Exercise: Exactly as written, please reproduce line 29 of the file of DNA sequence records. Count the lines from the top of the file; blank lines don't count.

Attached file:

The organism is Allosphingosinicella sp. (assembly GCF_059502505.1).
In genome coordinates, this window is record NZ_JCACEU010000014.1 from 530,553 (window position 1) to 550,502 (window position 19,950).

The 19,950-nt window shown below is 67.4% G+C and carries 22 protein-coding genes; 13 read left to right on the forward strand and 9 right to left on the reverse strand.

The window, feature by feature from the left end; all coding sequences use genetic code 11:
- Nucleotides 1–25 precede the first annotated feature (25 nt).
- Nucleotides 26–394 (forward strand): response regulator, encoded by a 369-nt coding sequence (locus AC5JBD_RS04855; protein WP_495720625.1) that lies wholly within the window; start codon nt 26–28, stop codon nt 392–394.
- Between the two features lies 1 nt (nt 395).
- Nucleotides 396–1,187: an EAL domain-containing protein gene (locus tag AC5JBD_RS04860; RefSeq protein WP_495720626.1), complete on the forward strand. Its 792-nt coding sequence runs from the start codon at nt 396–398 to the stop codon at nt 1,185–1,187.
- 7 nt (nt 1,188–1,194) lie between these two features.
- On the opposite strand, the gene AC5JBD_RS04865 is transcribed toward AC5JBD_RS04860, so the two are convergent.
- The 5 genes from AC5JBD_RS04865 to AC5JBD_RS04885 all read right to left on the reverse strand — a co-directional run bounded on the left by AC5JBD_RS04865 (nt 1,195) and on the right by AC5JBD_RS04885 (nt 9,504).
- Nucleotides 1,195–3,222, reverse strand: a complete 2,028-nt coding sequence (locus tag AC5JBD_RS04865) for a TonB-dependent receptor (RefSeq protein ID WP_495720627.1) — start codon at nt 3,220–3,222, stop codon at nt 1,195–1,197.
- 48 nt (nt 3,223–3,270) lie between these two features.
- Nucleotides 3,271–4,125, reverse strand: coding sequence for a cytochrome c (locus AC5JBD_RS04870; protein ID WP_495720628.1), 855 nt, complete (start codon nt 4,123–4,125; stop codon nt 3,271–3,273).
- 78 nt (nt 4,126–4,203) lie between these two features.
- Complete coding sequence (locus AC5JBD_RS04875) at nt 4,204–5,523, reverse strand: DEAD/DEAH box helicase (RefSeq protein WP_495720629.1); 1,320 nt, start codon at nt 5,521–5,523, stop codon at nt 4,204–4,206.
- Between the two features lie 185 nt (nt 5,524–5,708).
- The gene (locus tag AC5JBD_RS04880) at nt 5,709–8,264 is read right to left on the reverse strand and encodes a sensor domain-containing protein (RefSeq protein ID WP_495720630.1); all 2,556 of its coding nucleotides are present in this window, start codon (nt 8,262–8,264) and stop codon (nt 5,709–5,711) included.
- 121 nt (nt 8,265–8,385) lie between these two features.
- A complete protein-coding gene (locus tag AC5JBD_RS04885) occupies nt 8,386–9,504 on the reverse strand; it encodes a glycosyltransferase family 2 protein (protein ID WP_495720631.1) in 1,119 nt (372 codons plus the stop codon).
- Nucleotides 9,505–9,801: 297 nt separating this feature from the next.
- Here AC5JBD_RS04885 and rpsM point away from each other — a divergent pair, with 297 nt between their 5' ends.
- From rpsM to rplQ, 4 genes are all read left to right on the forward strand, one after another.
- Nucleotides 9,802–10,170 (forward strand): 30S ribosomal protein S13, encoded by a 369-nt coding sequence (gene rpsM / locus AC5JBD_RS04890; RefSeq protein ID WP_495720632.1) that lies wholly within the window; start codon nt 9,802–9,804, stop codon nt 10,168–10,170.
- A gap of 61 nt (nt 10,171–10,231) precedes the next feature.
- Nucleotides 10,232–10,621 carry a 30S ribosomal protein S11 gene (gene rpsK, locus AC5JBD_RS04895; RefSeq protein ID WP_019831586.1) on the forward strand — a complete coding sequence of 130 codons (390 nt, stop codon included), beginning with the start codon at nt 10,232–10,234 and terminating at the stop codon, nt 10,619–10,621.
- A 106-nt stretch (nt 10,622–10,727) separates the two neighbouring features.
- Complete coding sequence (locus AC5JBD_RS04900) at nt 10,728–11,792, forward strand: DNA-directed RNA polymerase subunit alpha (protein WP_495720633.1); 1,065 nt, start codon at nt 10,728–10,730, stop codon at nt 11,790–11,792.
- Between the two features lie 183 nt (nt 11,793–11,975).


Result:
- Between the two features lie 183 nt (nt 11,793–11,975).